Monday, September 27, 2010

Warmer Weather and Higher Alcohol. (Longue-Dog)



Taking a look around your local liquor store you may notice an interesting new trend in wine; high alcohol content.  A little over a decade ago the alcohol content of a wine would often be around 12 – 13%.  These days it seems there are more and more wines on the shelves with knock out levels of 14 – 15% and sometimes even higher.  A recent article in Wine & Spirits notes figures from the American TTB (Alcohol and Tobacco Tax and Trade Bureau) to back up this observation.  In 1995 the amount of wine with 14% alcohol and higher was about 6% of total wine, now in 2010 the figure sits at just under 10%.

There are a plethora of reasons cited for the increasing alcohol content of wine: changing tastes in the market, different grape growing techniques, big high alcohol wines consistently scoring higher points, and global warming.  While all of these may be a factor in the recent prevalence of high alcohol wines, none seem more exciting for the Canadian wine industry than global warming.  While global warming is set to wreak a lot of havoc on the planet it just might come in handy for the Canadian wine industry.  According to Gregory V. Jones, who I, like Wine & Spirits magazine, would like to point out has a PhD, the growing seasons in wine regions around the world have seen a 1.3°C increase in temperature over the last 50 years.

The increase in temperature causes grapes to become more fully ripe.  A more ripe grape has more sugar.  The more sugar a grape has at harvest directly translates into the amount of alcohol that can be produced during fermentation.

The increase in temperature has seen many wine regions producing very high alcohol wine.  Bordeaux has seen a huge increase; many of the 2009’s tip the scales at 14.5% or higher.  For tax reasons you may not actually see many wines that say they’re over 14.5% as taxes increase when a wine surpasses this bracket, so forgive the producers if they take certain liberties with labeling, just be careful if you have to work the next day.   While Australia often serves up such strong wine, historically it is uncommon for Bordeaux to see such strength.  It would seem Bordeaux is in the running for the new Australia.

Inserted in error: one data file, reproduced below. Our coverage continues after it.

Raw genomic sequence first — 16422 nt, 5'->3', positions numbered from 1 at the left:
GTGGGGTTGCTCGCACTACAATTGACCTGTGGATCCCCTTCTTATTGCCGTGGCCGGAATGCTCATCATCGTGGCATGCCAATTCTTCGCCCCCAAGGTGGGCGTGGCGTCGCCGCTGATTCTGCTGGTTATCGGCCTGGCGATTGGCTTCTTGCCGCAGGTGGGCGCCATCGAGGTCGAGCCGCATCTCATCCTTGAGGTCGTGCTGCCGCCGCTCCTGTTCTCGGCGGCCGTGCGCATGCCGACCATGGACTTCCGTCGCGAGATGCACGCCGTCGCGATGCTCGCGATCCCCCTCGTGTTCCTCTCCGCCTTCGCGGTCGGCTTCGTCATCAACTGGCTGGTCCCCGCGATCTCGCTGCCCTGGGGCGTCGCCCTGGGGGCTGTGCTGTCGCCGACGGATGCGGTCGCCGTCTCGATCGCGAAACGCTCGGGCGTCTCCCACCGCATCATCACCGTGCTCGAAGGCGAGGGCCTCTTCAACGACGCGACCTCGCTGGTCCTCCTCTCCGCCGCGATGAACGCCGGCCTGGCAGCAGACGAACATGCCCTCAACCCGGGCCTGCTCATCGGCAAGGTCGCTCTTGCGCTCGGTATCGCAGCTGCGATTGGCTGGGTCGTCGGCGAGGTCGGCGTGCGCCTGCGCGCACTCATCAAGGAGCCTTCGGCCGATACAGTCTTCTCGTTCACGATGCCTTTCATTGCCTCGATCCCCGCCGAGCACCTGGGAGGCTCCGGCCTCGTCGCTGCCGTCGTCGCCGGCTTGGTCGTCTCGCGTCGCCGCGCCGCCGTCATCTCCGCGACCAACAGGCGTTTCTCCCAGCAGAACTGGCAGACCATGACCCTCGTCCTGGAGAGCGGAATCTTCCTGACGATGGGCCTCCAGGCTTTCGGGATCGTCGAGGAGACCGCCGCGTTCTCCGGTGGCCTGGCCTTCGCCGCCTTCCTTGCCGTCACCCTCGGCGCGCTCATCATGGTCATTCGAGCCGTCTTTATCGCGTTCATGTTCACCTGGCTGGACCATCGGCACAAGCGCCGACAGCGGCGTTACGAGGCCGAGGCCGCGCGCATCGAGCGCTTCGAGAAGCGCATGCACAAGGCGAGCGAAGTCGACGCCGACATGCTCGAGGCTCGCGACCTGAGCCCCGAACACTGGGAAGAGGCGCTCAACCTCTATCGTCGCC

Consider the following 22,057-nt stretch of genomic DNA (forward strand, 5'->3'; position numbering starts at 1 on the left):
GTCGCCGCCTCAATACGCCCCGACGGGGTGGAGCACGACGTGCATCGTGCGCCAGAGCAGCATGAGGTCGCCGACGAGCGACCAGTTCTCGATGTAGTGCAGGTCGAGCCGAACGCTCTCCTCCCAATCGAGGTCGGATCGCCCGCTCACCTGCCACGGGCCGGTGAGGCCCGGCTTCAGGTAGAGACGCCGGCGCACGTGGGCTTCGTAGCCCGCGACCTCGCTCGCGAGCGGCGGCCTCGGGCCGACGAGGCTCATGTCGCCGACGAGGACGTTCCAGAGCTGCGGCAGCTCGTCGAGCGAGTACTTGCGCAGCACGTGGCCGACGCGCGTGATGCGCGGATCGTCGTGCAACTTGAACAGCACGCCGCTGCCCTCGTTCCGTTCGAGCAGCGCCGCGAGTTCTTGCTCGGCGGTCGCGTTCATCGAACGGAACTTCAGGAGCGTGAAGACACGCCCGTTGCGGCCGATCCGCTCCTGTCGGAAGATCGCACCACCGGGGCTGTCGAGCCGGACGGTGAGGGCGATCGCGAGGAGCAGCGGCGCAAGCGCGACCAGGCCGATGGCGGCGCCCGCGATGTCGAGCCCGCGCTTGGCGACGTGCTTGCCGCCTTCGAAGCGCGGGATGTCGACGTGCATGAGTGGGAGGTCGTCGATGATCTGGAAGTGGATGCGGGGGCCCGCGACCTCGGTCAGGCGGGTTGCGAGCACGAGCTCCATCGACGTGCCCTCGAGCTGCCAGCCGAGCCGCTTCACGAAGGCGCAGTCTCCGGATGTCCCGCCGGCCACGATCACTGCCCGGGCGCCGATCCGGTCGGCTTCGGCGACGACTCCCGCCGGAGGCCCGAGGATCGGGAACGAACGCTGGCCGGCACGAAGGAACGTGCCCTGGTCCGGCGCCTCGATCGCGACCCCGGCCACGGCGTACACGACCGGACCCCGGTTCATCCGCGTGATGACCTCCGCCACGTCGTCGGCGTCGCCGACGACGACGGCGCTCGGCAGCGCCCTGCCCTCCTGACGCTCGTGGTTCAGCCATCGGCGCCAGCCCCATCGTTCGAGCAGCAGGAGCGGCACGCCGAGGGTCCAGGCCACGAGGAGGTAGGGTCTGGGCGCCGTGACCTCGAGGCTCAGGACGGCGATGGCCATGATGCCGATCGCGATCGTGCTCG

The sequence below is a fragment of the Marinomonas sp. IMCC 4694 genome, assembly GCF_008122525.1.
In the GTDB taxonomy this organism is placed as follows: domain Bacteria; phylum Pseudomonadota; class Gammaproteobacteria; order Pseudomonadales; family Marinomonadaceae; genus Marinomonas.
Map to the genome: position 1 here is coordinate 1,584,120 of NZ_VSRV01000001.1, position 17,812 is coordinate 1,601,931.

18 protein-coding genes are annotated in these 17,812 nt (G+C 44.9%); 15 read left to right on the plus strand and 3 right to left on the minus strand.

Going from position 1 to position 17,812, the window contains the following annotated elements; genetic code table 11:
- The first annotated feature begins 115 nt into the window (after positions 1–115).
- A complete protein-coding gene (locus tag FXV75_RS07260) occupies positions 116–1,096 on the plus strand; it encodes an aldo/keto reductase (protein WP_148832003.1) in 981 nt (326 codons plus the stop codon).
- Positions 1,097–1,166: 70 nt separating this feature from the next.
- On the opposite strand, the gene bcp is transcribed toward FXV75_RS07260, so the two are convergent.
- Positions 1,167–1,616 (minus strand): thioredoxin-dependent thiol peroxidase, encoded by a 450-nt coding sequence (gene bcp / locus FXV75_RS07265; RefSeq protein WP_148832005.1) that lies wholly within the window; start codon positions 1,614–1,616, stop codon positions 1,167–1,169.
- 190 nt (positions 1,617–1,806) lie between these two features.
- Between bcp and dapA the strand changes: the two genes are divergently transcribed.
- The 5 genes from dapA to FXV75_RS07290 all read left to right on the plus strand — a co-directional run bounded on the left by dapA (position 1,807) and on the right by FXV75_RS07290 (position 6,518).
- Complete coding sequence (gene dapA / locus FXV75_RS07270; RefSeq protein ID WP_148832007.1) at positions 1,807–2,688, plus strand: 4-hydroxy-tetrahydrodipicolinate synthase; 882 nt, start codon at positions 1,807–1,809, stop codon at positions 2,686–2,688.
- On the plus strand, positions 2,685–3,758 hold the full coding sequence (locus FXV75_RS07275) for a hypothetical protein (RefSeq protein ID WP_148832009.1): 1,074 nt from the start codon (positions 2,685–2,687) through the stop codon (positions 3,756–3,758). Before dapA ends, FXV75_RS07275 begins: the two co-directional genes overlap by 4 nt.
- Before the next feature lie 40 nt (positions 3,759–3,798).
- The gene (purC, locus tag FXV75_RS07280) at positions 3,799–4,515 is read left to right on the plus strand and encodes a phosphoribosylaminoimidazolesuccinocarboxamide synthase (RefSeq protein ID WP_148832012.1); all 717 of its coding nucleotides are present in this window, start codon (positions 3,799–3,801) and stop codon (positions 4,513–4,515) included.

What does this mean for Canada?  Well if Bordeaux is the new Australia that means there is an opening for the new Bordeaux.  Ontario is a cool climate wine region, BC is amongst the most northerly in the world, and Nova Scotia is not generally regarded as a fair weather province to put it gently, but all this may be changing as we continue to drive SUV’s.  It’s not necessarily a bad thing to be known as the cold place that grapes grown, but given the weather is it any surprise the only internationally known wine to come out of Canada is icewine?

Global warming may ultimately prove to be un-enjoyable however the Canadian wine industry may see some delicious benefits.  I certainly know what I will be drinking to make the warm weather a little more palatable, and it ain’t gonna be icewine.

***Disclaimer***

Given the previous article it seems a little ironic that I am not going to post a review of a Canadian wine.  The thing is my wine cellar (closet) is relatively small and the only Canadian wine I have in it is relatively expensive and I was a little tired tonight; I didn't feel like cracking out the ritzy stuff.  Here's France:


Wine: Longue-Dog

Grape: Grenache and Syrah (shiraz)

Region: Languedoc, France



Year: 2009

Alcohol: 13.5% 

Price:  $11.99

Aroma: Pepper, raspberry, vanilla

Taste: Pepper, raspberry, floral, chocolate, vanilla

Notes: Nice fairly light bodied wine with a soft and silky texture.  The texture is a very nice feature of this wine.

Final Verdict: A nice soft round wine with enjoyable flavours and a very nice texture.  Overall this wine gets a B+ for the its price range A.

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